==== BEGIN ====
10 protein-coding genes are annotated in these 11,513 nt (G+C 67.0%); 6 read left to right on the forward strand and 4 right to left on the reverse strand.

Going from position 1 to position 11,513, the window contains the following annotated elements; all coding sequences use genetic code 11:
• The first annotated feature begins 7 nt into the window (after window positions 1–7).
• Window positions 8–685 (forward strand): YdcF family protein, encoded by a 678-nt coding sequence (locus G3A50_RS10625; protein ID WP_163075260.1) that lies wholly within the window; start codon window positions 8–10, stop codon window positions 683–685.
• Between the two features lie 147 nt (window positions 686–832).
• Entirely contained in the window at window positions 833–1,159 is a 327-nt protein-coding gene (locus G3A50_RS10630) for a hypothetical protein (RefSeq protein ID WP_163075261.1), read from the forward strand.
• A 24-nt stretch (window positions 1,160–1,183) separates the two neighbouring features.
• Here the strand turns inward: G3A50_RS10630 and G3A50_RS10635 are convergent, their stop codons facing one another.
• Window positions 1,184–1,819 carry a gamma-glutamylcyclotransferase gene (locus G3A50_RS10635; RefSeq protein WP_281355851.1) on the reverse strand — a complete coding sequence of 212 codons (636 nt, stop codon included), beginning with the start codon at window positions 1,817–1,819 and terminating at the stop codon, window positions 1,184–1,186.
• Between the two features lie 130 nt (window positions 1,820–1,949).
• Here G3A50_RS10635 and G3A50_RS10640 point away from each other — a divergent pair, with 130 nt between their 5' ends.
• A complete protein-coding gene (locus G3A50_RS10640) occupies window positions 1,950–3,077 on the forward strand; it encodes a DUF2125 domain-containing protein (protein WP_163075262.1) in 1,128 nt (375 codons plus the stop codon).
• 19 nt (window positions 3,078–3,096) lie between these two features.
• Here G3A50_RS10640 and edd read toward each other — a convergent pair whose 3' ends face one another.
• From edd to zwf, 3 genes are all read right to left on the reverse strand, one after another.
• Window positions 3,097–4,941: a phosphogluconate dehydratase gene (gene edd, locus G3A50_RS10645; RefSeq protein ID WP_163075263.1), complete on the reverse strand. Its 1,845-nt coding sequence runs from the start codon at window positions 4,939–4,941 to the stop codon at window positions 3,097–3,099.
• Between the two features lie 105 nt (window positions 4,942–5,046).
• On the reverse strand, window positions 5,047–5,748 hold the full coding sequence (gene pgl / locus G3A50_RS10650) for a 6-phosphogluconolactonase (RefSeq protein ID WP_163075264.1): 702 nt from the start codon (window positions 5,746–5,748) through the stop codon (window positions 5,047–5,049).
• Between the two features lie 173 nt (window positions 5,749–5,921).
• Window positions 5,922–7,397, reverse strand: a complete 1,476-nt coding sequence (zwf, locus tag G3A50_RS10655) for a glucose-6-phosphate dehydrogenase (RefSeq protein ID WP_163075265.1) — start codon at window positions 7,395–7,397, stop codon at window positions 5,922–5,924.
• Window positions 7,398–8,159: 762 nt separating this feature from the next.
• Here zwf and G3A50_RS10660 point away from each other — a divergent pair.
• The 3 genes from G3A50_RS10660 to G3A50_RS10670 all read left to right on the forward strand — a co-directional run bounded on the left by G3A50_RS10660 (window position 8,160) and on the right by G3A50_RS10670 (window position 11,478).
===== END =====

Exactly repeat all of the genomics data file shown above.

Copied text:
10 protein-coding genes are annotated in these 11,513 nt (G+C 67.0%); 6 read left to right on the forward strand and 4 right to left on the reverse strand.

Going from position 1 to position 11,513, the window contains the following annotated elements; all coding sequences use genetic code 11:
• The first annotated feature begins 7 nt into the window (after window positions 1–7).
• Window positions 8–685 (forward strand): YdcF family protein, encoded by a 678-nt coding sequence (locus G3A50_RS10625; protein ID WP_163075260.1) that lies wholly within the window; start codon window positions 8–10, stop codon window positions 683–685.
• Between the two features lie 147 nt (window positions 686–832).
• Entirely contained in the window at window positions 833–1,159 is a 327-nt protein-coding gene (locus G3A50_RS10630) for a hypothetical protein (RefSeq protein ID WP_163075261.1), read from the forward strand.
• A 24-nt stretch (window positions 1,160–1,183) separates the two neighbouring features.
• Here the strand turns inward: G3A50_RS10630 and G3A50_RS10635 are convergent, their stop codons facing one another.
• Window positions 1,184–1,819 carry a gamma-glutamylcyclotransferase gene (locus G3A50_RS10635; RefSeq protein WP_281355851.1) on the reverse strand — a complete coding sequence of 212 codons (636 nt, stop codon included), beginning with the start codon at window positions 1,817–1,819 and terminating at the stop codon, window positions 1,184–1,186.
• Between the two features lie 130 nt (window positions 1,820–1,949).
• Here G3A50_RS10635 and G3A50_RS10640 point away from each other — a divergent pair, with 130 nt between their 5' ends.
• A complete protein-coding gene (locus G3A50_RS10640) occupies window positions 1,950–3,077 on the forward strand; it encodes a DUF2125 domain-containing protein (protein WP_163075262.1) in 1,128 nt (375 codons plus the stop codon).
• 19 nt (window positions 3,078–3,096) lie between these two features.
• Here G3A50_RS10640 and edd read toward each other — a convergent pair whose 3' ends face one another.
• From edd to zwf, 3 genes are all read right to left on the reverse strand, one after another.
• Window positions 3,097–4,941: a phosphogluconate dehydratase gene (gene edd, locus G3A50_RS10645; RefSeq protein ID WP_163075263.1), complete on the reverse strand. Its 1,845-nt coding sequence runs from the start codon at window positions 4,939–4,941 to the stop codon at window positions 3,097–3,099.
• Between the two features lie 105 nt (window positions 4,942–5,046).
• On the reverse strand, window positions 5,047–5,748 hold the full coding sequence (gene pgl / locus G3A50_RS10650) for a 6-phosphogluconolactonase (RefSeq protein ID WP_163075264.1): 702 nt from the start codon (window positions 5,746–5,748) through the stop codon (window positions 5,047–5,049).
• Between the two features lie 173 nt (window positions 5,749–5,921).
• Window positions 5,922–7,397, reverse strand: a complete 1,476-nt coding sequence (zwf, locus tag G3A50_RS10655) for a glucose-6-phosphate dehydrogenase (RefSeq protein ID WP_163075265.1) — start codon at window positions 7,395–7,397, stop codon at window positions 5,922–5,924.
• Window positions 7,398–8,159: 762 nt separating this feature from the next.
• Here zwf and G3A50_RS10660 point away from each other — a divergent pair.
• The 3 genes from G3A50_RS10660 to G3A50_RS10670 all read left to right on the forward strand — a co-directional run bounded on the left by G3A50_RS10660 (window position 8,160) and on the right by G3A50_RS10670 (window position 11,478).